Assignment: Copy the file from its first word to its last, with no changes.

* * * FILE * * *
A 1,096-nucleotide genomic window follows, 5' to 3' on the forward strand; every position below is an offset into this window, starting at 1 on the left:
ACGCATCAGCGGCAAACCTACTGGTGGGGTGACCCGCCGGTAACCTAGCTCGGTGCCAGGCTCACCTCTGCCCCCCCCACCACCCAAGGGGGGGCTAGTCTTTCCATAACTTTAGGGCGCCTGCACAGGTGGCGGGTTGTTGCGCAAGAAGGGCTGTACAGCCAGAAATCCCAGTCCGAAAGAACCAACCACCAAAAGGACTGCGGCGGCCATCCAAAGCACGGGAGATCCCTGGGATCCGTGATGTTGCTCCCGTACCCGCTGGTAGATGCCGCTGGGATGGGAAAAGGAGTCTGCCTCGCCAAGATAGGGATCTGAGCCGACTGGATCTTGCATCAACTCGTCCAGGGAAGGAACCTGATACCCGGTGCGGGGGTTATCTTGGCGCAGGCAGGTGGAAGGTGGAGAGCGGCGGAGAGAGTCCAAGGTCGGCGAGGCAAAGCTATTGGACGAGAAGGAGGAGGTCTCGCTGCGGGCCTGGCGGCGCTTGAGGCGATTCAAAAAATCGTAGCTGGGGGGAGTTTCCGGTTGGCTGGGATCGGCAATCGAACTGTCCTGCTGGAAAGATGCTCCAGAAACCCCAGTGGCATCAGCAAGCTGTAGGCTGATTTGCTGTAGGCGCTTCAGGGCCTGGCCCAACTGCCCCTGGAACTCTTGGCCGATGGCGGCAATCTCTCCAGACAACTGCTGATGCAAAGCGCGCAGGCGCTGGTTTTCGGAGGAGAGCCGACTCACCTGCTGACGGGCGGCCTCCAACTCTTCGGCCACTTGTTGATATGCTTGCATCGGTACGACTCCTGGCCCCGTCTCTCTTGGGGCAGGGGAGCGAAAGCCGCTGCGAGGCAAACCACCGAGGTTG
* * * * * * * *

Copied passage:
A 1,096-nucleotide genomic window follows, 5' to 3' on the forward strand; every position below is an offset into this window, starting at 1 on the left:
ACGCATCAGCGGCAAACCTACTGGTGGGGTGACCCGCCGGTAACCTAGCTCGGTGCCAGGCTCACCTCTGCCCCCCCCACCACCCAAGGGGGGGCTAGTCTTTCCATAACTTTAGGGCGCCTGCACAGGTGGCGGGTTGTTGCGCAAGAAGGGCTGTACAGCCAGAAATCCCAGTCCGAAAGAACCAACCACCAAAAGGACTGCGGCGGCCATCCAAAGCACGGGAGATCCCTGGGATCCGTGATGTTGCTCCCGTACCCGCTGGTAGATGCCGCTGGGATGGGAAAAGGAGTCTGCCTCGCCAAGATAGGGATCTGAGCCGACTGGATCTTGCATCAACTCGTCCAGGGAAGGAACCTGATACCCGGTGCGGGGGTTATCTTGGCGCAGGCAGGTGGAAGGTGGAGAGCGGCGGAGAGAGTCCAAGGTCGGCGAGGCAAAGCTATTGGACGAGAAGGAGGAGGTCTCGCTGCGGGCCTGGCGGCGCTTGAGGCGATTCAAAAAATCGTAGCTGGGGGGAGTTTCCGGTTGGCTGGGATCGGCAATCGAACTGTCCTGCTGGAAAGATGCTCCAGAAACCCCAGTGGCATCAGCAAGCTGTAGGCTGATTTGCTGTAGGCGCTTCAGGGCCTGGCCCAACTGCCCCTGGAACTCTTGGCCGATGGCGGCAATCTCTCCAGACAACTGCTGATGCAAAGCGCGCAGGCGCTGGTTTTCGGAGGAGAGCCGACTCACCTGCTGACGGGCGGCCTCCAACTCTTCGGCCACTTGTTGATATGCTTGCATCGGTACGACTCCTGGCCCCGTCTCTCTTGGGGCAGGGGAGCGAAAGCCGCTGCGAGGCAAACCACCGAGGTTG